What we do
Supporting people with a learning disability into work, every step of the way.
Being employed is about more than earning money. It’s about feeling valued, independent and fulfilled. We’re doing everything we can to make this possible for more people with a learning disability.
How we help: The Three Ships
Mencap’s employment services support people with a learning disability to develop the skills and confidence needed to get a job. We offer three programmes which help to achieve this goal: supported internships, traineeships and apprenticeships. Together, these are The Three Ships – read on to find out more.
Mencap’s supported internships programme is called Interns And Outcomes. This programme supports young people with a learning disability or autism, aged 16 – 24 years old, to make the important step from education into employment.
Click here to find out more about supported internships.
Mencap’s Traineeship Programme supports young people with a learning disability or autism, aged 19 – 24 years old, to develop the skills and experience needed to move into paid work or an apprenticeship.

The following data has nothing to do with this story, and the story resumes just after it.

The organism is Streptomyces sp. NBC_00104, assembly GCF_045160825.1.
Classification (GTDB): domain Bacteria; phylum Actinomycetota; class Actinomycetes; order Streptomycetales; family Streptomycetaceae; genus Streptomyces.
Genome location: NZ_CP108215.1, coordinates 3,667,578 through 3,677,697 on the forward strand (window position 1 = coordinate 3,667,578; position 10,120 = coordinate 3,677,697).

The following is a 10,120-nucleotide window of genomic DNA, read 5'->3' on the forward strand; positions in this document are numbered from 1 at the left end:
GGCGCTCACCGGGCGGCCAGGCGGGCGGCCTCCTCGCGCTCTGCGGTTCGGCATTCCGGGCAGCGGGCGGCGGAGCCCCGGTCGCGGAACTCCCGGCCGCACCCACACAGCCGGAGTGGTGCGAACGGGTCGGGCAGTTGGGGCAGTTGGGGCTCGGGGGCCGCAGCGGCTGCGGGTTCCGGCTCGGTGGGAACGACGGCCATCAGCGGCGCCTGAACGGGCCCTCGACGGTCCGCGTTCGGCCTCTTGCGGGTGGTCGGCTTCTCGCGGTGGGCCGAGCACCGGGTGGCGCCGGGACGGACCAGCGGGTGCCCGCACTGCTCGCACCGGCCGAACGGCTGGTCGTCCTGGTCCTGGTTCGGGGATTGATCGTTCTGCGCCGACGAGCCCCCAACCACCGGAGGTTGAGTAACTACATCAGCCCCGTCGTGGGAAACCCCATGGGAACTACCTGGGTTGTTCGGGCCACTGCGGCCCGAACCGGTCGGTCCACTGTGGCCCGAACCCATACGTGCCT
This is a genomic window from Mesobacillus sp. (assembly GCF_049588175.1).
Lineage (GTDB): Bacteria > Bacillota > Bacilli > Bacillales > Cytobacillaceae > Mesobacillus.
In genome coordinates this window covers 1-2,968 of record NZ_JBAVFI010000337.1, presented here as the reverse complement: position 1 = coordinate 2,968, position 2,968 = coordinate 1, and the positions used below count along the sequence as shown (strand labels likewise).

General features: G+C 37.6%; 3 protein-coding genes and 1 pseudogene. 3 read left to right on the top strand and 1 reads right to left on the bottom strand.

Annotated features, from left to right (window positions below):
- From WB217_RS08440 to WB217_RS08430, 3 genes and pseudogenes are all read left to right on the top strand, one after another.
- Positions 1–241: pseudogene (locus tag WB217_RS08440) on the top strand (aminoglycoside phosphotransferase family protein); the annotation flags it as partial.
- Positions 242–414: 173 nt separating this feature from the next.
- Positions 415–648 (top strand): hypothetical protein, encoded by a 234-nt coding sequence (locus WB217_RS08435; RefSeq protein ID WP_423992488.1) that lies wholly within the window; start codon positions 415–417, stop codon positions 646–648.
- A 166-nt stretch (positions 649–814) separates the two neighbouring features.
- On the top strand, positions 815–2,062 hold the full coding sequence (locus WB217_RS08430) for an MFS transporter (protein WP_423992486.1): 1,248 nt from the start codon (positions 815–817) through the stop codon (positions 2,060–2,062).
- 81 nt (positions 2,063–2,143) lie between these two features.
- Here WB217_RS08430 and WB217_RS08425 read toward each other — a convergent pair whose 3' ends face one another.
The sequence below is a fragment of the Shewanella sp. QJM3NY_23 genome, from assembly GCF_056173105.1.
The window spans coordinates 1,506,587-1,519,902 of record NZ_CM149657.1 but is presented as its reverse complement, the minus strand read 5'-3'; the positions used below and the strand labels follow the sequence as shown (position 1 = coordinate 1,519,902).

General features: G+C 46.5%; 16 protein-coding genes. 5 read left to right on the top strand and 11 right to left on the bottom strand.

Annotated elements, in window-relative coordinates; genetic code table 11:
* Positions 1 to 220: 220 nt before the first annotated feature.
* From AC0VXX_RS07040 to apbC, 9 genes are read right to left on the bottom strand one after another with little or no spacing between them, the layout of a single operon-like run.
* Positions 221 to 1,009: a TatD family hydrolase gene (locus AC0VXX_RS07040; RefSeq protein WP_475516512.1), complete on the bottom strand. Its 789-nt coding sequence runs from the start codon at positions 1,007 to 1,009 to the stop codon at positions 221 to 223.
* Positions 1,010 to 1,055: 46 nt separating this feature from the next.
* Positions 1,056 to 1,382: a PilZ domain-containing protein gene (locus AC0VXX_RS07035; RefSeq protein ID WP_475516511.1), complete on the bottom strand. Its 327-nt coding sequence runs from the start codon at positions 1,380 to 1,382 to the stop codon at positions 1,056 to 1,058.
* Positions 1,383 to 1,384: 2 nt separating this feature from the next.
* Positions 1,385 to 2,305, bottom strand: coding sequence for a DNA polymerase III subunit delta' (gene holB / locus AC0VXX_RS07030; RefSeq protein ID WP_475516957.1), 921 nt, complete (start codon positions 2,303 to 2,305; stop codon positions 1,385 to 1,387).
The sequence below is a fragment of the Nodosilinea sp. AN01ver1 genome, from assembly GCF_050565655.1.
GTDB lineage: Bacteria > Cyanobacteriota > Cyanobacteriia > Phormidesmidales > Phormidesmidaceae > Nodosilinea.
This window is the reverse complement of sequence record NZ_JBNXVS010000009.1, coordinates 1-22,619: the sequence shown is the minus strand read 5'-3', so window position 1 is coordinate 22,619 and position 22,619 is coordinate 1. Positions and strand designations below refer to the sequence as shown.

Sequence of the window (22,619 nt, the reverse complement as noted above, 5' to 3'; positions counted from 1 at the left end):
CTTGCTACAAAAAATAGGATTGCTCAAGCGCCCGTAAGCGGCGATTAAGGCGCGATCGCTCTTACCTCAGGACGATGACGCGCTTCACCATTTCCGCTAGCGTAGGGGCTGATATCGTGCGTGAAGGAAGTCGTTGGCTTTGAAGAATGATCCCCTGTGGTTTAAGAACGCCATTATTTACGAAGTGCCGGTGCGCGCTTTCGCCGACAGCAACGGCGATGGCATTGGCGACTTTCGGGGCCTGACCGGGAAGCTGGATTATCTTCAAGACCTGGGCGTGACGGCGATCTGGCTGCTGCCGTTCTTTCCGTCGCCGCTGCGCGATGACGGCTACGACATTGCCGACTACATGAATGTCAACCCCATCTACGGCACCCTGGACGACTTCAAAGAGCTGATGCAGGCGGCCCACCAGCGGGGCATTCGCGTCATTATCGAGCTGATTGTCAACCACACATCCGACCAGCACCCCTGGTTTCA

See our traineeships guide for people with a learning disability here, or guide for employers here.
Mencap’s apprenticeship programme is called MAP your future. This programme supports people with a learning disability or autism aged 16 and above to progress into paid work. Apprentices benefit from valuable experience in a real work environment as well as improved English and maths skills.
To find out more about apprenticeships, contact our helpline on 0808 808 1111. If you are an employer interested in running this programme, we also have a leaflet you can download here.
How our support makes a difference
Watch our video to find out how we can support you to find a paid job
Find out more
"When my son went to the job centre I phoned before he went and informed them that he has a disability. They then made an appointment for him to see a specialist advisor, and I stayed throughout. The help is there, but you may have to ask for it!"
Read the whole conversation in FamilyHub - our online community for parents, carers and families.Go to FamilyHub